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20160903

20160903

A giant model of 1666 London being set on fire in the Thames, a 6km domino run made up of 26,000 breezeblocks falling through the City of London, fire installations and projections onto landmark buildings...

These are some of the highlights of London's Burning, an ambitious arts spectacle taking place on the weekend of 2nd - 4th September, marking 350 years since the Great Fire of London.

It's organised by Artichoke, the arts company responsible for London Lumiere, the Sultan's Elephant and Derry-Londonderry's Temple bonfire. The aim is to disrupt city life for exhilarating spectacles and, over the past four months, the director Helen Marriage and her team have granted Radio 4 access to its nail-biting negotiations as they prepare to stage their most challenging project so far.

Road closures, large-scale crowd control, access to historic spaces, the introduction of fire onto the streets of the City - it's the stuff of nightmares for Health and Safety, Transport for London and the Fire Service, who need to be brought on side before the final vital funding can be released.

We also follow the community project that aims to transform the lives of a large group of young Londoners, as unemployed people with no previous construction experience will build the festival's centrepiece sculpture. Their model of London in 1666 will be transported down the River Thames before being burned in a huge conflagration.

As well as witnessing the drama of mounting the show, Great Fire 350 raises questions about public space - who owns it and what is the citizen's rights to stage public events? It will look at how our cities are controlled and their resilience, even in the face of a great fire.

Producer: Paul Smith

A Just Radio production for BBC Radio 4.

20160903

A giant model of 1666 London being set on fire in the Thames, a 6km domino run made up of 26,000 breezeblocks falling through the City of London, fire installations and projections onto landmark buildings...

These are some of the highlights of London's Burning, an ambitious arts spectacle taking place on the weekend of 2nd - 4th September, marking 350 years since the Great Fire of London.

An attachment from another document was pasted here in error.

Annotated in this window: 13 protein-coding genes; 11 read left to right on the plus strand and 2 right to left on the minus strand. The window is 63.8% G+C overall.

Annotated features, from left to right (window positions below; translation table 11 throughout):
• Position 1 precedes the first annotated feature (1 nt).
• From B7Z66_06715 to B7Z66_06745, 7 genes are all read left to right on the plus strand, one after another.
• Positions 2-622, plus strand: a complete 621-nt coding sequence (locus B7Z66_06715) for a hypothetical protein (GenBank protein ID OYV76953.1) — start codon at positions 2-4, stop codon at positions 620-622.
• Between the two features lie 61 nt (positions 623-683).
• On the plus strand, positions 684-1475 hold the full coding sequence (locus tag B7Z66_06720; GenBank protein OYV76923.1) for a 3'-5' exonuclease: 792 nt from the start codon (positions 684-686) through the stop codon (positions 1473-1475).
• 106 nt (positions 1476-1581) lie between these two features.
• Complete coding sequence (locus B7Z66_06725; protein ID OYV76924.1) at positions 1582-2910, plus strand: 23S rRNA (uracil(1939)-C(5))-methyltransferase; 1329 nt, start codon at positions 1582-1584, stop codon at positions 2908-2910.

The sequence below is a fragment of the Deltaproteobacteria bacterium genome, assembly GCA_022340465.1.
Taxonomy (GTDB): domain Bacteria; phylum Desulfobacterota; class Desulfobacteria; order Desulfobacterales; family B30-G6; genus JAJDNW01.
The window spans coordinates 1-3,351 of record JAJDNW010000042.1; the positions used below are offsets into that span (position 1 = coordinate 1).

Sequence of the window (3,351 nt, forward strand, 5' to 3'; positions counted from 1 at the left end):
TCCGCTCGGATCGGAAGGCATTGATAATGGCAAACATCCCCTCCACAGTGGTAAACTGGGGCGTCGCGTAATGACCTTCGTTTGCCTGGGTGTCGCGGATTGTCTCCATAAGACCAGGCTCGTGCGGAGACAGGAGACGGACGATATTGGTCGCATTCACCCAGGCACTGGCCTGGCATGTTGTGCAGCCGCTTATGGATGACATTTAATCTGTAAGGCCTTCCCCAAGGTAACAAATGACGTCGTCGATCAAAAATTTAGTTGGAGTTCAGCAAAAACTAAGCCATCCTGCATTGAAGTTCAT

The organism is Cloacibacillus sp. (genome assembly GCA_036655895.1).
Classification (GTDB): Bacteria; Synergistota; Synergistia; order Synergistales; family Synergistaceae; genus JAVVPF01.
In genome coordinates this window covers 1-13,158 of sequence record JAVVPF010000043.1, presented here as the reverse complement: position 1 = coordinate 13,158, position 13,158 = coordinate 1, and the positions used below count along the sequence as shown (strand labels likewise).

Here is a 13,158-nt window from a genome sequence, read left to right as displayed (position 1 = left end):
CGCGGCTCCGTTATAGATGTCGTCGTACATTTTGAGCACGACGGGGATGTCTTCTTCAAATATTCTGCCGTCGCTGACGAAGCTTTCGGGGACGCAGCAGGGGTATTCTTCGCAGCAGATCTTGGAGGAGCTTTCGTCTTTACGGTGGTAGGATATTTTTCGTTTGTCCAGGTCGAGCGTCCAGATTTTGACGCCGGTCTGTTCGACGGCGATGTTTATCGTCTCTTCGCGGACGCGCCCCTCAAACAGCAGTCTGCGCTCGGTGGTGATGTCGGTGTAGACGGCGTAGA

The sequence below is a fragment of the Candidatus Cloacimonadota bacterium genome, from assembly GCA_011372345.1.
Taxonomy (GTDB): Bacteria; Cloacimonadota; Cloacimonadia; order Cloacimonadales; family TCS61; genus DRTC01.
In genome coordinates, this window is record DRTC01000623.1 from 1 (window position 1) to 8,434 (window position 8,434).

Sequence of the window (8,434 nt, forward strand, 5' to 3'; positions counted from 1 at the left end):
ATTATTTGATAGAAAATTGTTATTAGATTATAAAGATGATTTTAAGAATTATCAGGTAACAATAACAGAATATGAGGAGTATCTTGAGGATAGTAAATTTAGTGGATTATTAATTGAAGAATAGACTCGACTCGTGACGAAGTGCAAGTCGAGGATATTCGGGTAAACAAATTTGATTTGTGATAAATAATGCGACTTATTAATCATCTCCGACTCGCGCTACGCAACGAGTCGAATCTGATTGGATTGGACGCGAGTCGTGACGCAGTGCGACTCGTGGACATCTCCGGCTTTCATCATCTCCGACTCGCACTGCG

It's organised by Artichoke, the arts company responsible for London Lumiere, the Sultan's Elephant and Derry-Londonderry's Temple bonfire. The aim is to disrupt city life for exhilarating spectacles and, over the past four months, the director Helen Marriage and her team have granted Radio 4 access to its nail-biting negotiations as they prepare to stage their most challenging project so far.

Road closures, large-scale crowd control, access to historic spaces, the introduction of fire onto the streets of the City - it's the stuff of nightmares for Health and Safety, Transport for London and the Fire Service, who need to be brought on side before the final vital funding can be released.

We also follow the community project that aims to transform the lives of a large group of young Londoners, as unemployed people with no previous construction experience will build the festival's centrepiece sculpture. Their model of London in 1666 will be transported down the River Thames before being burned in a huge conflagration.

As well as witnessing the drama of mounting the show, Great Fire 350 raises questions about public space - who owns it and what is the citizen's rights to stage public events? It will look at how our cities are controlled and their resilience, even in the face of a great fire.

Producer: Paul Smith

A Just Radio production for BBC Radio 4.

20160903

A giant model of 1666 London being set on fire in the Thames, a 6km domino run made up of 26,000 breezeblocks falling through the City of London, fire installations and projections onto landmark buildings...

These are some of the highlights of London's Burning, an ambitious arts spectacle taking place on the weekend of 2nd - 4th September, marking 350 years since the Great Fire of London.

It's organised by Artichoke, the arts company responsible for London Lumiere, the Sultan's Elephant and Derry-Londonderry's Temple bonfire. The aim is to disrupt city life for exhilarating spectacles and, over the past four months, the director Helen Marriage and her team have granted Radio 4 access to its nail-biting negotiations as they prepare to stage their most challenging project so far.

Road closures, large-scale crowd control, access to historic spaces, the introduction of fire onto the streets of the City - it's the stuff of nightmares for Health and Safety, Transport for London and the Fire Service, who need to be brought on side before the final vital funding can be released.

We also follow the community project that aims to transform the lives of a large group of young Londoners, as unemployed people with no previous construction experience will build the festival's centrepiece sculpture. Their model of London in 1666 will be transported down the River Thames before being burned in a huge conflagration.

As well as witnessing the drama of mounting the show, Great Fire 350 raises questions about public space - who owns it and what is the citizen's rights to stage public events? It will look at how our cities are controlled and their resilience, even in the face of a great fire.

Producer: Paul Smith

A Just Radio production for BBC Radio 4.